athaiṣāṁ maitrī-vaira-sthitiḥ. śāntasya dāsasya parasparaṁ maitrī. sakhya-vātsalyau taṭasthau. vātsalyasya na kenāpi maitrī. ujjvala-dāsya-rasau śatrū. iti maitrī-vaira-sthitiḥ.
Śānta- and dāsya-rasa are compatible with each other. Sakhya and vātsalya are neutral (neither compatible nor incompatible). There is no other rasa (among the five principal rasas) that is compatible with vātsalya. Mādhurya and dāsya are incompatible.
The above description is a very brief summary of compatibility and incompatibility of rasas based only upon the consideration of mukhya-rasa or the five primary rasas. A complete analysis of compatibility and incompatibility of both primary and secondary rasas is given in Bhakti-rasāmṛta-sindhu (4.8.2–62), as outlined below. The following code may be referred to: (c) compatible, (i) incompatible and (n) neutral.
A reminder of the secondary rasas is provided here for the reader’s convenience: hāsya (laughter), adbhuta (astonishment), vīra (heroism, which is of four types: yuddha-vīra (heroism in fighting), dāna-vīra (heroism in giving charity), dayā-vīra (heroism in compassion) and dharma-vīra (heroism in religious principles)), karuṇa (compassion), raudra (anger), bhayānaka (fear) and bībhatsa (disgust).
- (c) dāsya, bībhatsa, dharma-vīra and adbhuta
- (i) mādhurya, yuddha-vīra, raudra and bhayānaka
- (n) sakhya, vātsalya, hāsya and karuṇa
- (c) bībhatsa, śānta, dharma-vīra, dāna-vīra and adbhuta
- (i) mādhurya, yuddha-vīra and raudra
- (n) sakhya, vātsalya, hāsya, karuṇa and bhayānaka
- (c) mādhurya, hāsya, yuddha-vīra and adbhuta
- (i) vātsalya, bībhatsa, raudra and bhayānaka
- (n) śānta, dāsya and karuṇa
- (c) hāsya, karuṇa, bhayānaka and adbhuta
- (i) mādhurya, yuddha-vīra, dāsya and raudra
- (n) śānta, sakhya and bībhatsa
- (c) hāsya, sakhya and adbhuta
- (i) vātsalya, bībhatsa, śānta, raudra and bhayānaka
- (n) dāsya, vīra and karuṇa
- (c) bībhatsa, mādhurya and vātsalya
- (i) karuṇa and bhayānaka
- (n) śānta, dāsya, sakhya, adbhuta, vīra and raudra
- (c) vīra, śānta, dāsya, sakhya, vātsalya and mādhurya
- (i) raudra and bībhatsa
- (n) hāsya, karuṇa and bhayānaka
- (c) adbhuta, hāsya, sakhya and dāsya
- (i) bhayānaka and (in the opinion of some) śānta
- (n) vātsalya, mādhurya, karuṇa, raudra and bībhatsa
- (c) raudra and vātsalya
- (i) hāsya, adbhuta and sambhogātmaka-mādhurya1
- (n) śānta, dāsya, sakhya, vīra, bhayānaka and bībhatsa
- (c) karuṇa and vīra
- (i) hāsya, mādhurya and bhayānaka
- (n) śānta, dāsya, sakhya, vātsalya, adbhuta and bībhatsa
- (c) bībhatsa and karuṇa
- (i) vīra, mādhurya, hāsya and raudra
- (n) śānta, dāsya, sakhya, vātsalya and adbhuta
- (c) śānta, hāsya and dāsya
- (i) mādhurya and sakhya
- (n) vātsalya, adbhuta, vīra, karuṇa, raudra and bhayānaka
When there is a mixture of rasas, the rasa which receives nourishment is known as the whole or aṅgī-rasa and the rasa which provides nourishment is known as the component or aṅga-rasa. Whether a rasa is mukhya (one of the five primary rasas) or gauṇa (one of the seven secondary rasas), when in a mixture it becomes the whole or aṅgi-rasa, it is nourished by the component or aṅga-rasas. When there is a meeting of many rasas, both mukhya and gauṇa, the rasa that is tasted most prominently above the others in a given situation is known as the aṅgi-rasa. That rasa which is self-impelled and nourishes the aṅgi-rasa is known as aṅga-rasa.
Although the gauṇa-rasas are secondary, when they rise to prominence by the excellence of the stimulating elements (vibhāva) being nourished by a primary, nourishment-giving rasa which recedes into the background, they attain to the state of aṅgi-rasa. As Vāmanadeva concealed His opulence and nourished Indra, a mukhya-rasa, even though acting as a component in a given situation by nourishing a gauṇa-rasa, does not disappear like the gauṇa-rasas or vyabhicāri-bhāvas. Its influence remains clearly manifest in the heart of the devotee who is firmly established in his perfectional relationship with the Lord.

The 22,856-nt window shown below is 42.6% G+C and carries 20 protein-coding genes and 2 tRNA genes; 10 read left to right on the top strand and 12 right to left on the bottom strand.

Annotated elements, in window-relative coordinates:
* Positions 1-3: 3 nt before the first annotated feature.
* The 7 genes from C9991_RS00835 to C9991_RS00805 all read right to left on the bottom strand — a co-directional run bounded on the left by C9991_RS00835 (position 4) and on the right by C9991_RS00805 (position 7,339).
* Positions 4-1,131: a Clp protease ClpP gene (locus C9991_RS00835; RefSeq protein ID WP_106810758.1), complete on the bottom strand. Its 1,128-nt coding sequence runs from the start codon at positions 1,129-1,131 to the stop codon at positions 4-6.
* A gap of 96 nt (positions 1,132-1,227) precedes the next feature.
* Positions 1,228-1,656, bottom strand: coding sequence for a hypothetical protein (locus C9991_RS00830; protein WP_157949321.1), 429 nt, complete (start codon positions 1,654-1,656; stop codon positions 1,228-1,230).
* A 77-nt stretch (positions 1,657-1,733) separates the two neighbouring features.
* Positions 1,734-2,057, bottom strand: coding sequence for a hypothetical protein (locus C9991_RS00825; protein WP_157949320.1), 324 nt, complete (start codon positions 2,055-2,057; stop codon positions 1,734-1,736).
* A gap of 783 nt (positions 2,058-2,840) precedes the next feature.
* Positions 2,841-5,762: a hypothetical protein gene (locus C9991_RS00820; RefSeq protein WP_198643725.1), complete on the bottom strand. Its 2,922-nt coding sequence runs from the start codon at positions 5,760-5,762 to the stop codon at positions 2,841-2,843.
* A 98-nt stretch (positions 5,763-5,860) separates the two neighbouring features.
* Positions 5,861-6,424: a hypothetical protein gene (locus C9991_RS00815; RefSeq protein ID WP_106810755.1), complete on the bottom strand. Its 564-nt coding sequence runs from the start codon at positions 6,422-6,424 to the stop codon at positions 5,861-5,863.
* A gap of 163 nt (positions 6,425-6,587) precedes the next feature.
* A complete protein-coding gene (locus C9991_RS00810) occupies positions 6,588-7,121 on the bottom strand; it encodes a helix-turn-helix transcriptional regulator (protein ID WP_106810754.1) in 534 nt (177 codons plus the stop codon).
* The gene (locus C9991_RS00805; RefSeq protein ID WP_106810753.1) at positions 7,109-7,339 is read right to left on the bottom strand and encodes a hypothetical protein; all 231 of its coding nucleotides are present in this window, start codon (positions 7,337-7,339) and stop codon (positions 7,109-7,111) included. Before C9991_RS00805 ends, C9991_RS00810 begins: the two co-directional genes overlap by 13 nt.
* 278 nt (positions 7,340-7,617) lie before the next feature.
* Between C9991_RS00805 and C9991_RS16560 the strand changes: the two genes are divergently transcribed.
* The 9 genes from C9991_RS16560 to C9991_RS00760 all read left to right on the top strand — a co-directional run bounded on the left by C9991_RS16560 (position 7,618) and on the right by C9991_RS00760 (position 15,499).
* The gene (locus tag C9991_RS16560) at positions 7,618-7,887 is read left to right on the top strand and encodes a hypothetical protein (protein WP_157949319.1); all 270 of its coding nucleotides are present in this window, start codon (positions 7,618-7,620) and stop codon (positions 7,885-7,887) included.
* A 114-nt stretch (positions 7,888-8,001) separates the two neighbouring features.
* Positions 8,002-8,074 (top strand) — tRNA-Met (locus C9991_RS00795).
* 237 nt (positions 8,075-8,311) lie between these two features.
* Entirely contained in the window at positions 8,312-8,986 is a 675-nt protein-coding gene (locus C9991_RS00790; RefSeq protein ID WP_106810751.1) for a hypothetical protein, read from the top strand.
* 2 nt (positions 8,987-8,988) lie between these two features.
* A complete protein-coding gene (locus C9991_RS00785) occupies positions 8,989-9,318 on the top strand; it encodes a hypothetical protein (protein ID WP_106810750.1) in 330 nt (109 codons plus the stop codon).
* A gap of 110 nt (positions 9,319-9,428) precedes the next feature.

An aṅgi-rasa that is one of the primary rasas expands itself by its aṅga-rasas and thus shines forth independently. The aṅga-rasas may be of a similar (sajātīya) or dissimilar (vijātīya) disposition to that of the aṅgi-rasa. The word vijātīya here does not refer to those rasas which have already been described as incompatible with the mukhya-rasas.
The devotees who are the āśraya of a mukhya-rasa that becomes the prominent rasa in the development of a particular pastime, are always the āśraya of that rasa. For those devotees, whenever there is a mixture of different mukhya-rasas, that particular mukhya-rasa will always be the aṅgi-rasa and the other mukhya-rasas will be component parts.
Only when an aṅga-rasa increases the relish of the aṅgi-rasa does it serve any purpose as a component part. Otherwise its mixture with the aṅgi-rasa is fruitless. In this case it actually presents some obstacle in relishing the taste of rasa like a blade of grass that accidentally falls into a drink of nectar. When incompatible rasas combine together the result is virasatā or repulsive taste like a salty or bitter-tasting substance added to nectar.
In the chart of compatibility and incompatibility given previously, the rasa that appears with the bold heading refers to a mixture in which it is the aṅgi-rasa. The compatible rasas and occasionally the neutral rasas listed below it can be aṅga-rasas for that aṅgi-rasa. The incompatible rasas are those which when mixed with the aṅgi-rasa create virasatā or repulsive taste. Differences in compatibility are based upon which rasa is acting as the aṅgi-rasa. For example, when dāsya is the aṅgi-rasa, mādhurya is incompatible. But when mādhurya is the aṅgi-rasa, dāsya is neutral. This is because dāsya cannot accommodate the sentiment of conjugal love, whereas mādhurya can accommodate the sentiment of servitude. Other similar peculiarities may be noted.